Clicks and conversions; those are pretty much the most commonplace methods for judging the success of any one PPC ad or campaign. However, what if you work with a lead gen client that receives the majority of their inquiries over the phone, and call tracking can’t get to the granular level you need to view which ads are driving the best/most calls? Sam Owen has a great post at PPC Hero on how Google Analytics can fill in many of those gaps.

Analysis By: Sam Owen, PPC Hero

The Past, Present, And Future Use Of Review Filters In Local Search

David Mihm, the foremost expert on local SEO in the industry today, has put together a fairly expansive article on the SEOmoz blog discussing what local search filters are, and how they factor into local search algorithms. He goes on to speculate their roll in future rankings, and explains why, even at the behest of local business owners, filters are necessary for producing “great content.”

Analysis By: David Mihm, SEOmoz

Using Neuromarketing For Landing Page Improvements

Mona Elesseily uses a neuromarketing perspective to provide some simple, yet interesting tips for landing page optimization.

Analysis By: Mona Elesseily, Search Engine Land

People Love When Things Are ‘Free,’ Even If It’s Assumed Free

Is anything your business offers considered free? Even if it’s something as basic as free parking, or free smells (h/t to Jimmy Johns), you should probably say it your PPC ad copy. Nothing converts like a “free” product, service, or stimulation a sense.

Analysis By: Patrick, Convertasaurus

Leveraging LinkedIn Company Pages For Branding, Recruitment

On Monday, WordStream featured a great column discussing the often ignored benefits of building up company pages on LinkedIn. Describing the social network as the “nerdy, awkward cousin” to the much cooler Facebook and Twitter, Megan Marrs goes on to offer some interesting reasons why LinkedIn Company Pages are underrated for attracting talent and consumers alike.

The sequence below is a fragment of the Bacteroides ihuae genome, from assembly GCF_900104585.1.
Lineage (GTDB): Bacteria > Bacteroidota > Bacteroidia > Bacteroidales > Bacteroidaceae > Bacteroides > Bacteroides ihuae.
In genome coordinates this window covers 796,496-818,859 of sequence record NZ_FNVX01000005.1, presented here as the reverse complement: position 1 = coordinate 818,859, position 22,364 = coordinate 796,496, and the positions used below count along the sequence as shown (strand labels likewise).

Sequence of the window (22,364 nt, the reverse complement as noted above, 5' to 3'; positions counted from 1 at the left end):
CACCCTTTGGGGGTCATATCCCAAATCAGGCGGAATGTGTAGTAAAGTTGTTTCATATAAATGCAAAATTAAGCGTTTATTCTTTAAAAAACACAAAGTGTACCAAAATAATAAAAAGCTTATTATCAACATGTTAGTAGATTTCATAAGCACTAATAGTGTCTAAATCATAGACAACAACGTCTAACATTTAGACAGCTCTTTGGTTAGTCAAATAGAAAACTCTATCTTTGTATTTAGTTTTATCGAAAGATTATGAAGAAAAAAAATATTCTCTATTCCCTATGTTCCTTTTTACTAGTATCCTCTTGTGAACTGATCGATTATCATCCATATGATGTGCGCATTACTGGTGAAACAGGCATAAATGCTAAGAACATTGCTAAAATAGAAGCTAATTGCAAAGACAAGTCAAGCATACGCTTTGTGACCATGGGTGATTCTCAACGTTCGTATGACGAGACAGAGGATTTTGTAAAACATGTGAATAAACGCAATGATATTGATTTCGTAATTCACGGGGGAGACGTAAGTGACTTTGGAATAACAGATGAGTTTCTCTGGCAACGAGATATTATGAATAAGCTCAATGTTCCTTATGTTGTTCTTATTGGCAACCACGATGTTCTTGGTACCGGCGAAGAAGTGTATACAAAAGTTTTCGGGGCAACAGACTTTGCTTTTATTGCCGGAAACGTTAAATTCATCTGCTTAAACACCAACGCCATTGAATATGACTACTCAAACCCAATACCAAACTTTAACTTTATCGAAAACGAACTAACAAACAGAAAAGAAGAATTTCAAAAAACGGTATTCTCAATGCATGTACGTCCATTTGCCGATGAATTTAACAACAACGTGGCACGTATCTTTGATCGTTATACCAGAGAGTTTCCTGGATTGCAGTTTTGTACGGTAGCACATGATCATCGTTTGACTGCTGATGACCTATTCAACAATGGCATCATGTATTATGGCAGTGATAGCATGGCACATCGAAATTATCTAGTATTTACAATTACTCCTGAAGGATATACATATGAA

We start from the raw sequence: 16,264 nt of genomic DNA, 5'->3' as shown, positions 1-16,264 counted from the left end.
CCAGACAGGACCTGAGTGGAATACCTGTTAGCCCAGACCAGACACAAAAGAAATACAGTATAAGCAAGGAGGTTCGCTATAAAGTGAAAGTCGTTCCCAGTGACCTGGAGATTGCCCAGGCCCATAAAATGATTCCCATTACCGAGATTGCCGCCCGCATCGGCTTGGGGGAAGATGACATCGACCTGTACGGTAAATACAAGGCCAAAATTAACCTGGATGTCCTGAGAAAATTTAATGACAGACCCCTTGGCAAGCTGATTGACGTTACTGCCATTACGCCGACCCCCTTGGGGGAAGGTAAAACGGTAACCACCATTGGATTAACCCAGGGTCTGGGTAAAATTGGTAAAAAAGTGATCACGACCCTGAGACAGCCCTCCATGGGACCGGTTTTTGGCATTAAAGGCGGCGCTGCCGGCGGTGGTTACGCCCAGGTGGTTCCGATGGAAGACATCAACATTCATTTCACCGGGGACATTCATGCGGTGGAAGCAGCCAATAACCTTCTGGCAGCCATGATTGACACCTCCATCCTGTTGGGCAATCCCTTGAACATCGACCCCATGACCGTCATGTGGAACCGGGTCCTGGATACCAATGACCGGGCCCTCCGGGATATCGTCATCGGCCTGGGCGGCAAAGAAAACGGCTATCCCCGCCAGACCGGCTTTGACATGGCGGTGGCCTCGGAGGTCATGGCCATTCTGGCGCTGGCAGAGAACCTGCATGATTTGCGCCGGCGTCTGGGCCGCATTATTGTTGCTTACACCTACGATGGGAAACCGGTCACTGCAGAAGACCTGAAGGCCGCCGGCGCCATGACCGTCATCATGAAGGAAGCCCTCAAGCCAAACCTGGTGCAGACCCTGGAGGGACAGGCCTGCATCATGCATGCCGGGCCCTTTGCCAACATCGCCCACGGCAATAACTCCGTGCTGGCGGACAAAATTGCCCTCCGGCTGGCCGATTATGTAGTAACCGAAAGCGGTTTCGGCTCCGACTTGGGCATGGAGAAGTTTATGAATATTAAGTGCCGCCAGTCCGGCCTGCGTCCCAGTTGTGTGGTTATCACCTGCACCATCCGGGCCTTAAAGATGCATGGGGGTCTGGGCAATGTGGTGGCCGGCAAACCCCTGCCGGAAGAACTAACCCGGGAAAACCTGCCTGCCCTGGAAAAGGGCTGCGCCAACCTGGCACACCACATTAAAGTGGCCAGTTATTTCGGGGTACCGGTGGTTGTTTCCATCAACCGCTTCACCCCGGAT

Analysis By: Megan Marrs, WordStream

Five Studies That Offer Game Changing Copywriting Tips

Unbounce has an excellent post from Gregory Ciotti, who has compiled a list and some brief explanations of five recent research studies that can “drastically” alter your approach to copywriting.

Analysis By: Gregory Ciotti, Unbounce

The Difference Between Brand And Personality-Driven Real Time Marketing

Real-time marketing can be a very high risk, high reward proposition for brands looking to spread their name through a more humanized interaction with consumers. Rohit Bhargava explains how not all real-time marketing strategies are the same, as well as the benefits and drawbacks of each strategy.

Analysis By: Rohit Bhargava, RohitBhargava.Com

People Love Lists, And Here’s A List To Prove It

Did you know the Internet is full of lists that, regardless of quality, get consistent pageviews and shares? Dean Burnett tackles this topic with a clever list of 10 scientific facts that help explain this organizational phenomenon.

Analysis By: Dean Burnett, The Guardian

Don’t Confuse Median And Average

Brad Feld has a friendly reminder that “average,” derived by adding up all the numbers in a set together and dividing by the set’s size, is a very different metric than “median,” which is derived from lining up a group of numbers by value, and choosing the middle number.

Analysis By: Brad Feld,

Be Up Front With Where Your Ads Will Send People

If you sell Star Wars shirts, and feature them in your display ads, don’t let the ad send users to a Star Trek page. PPC Hero has a guest post from BoostCTR that touches on this overlooked, but important practice. Such a simple promise to customers can drastically improve the user experience and, most importantly, conversions.

Analysis By: BoostCTR, PPC Hero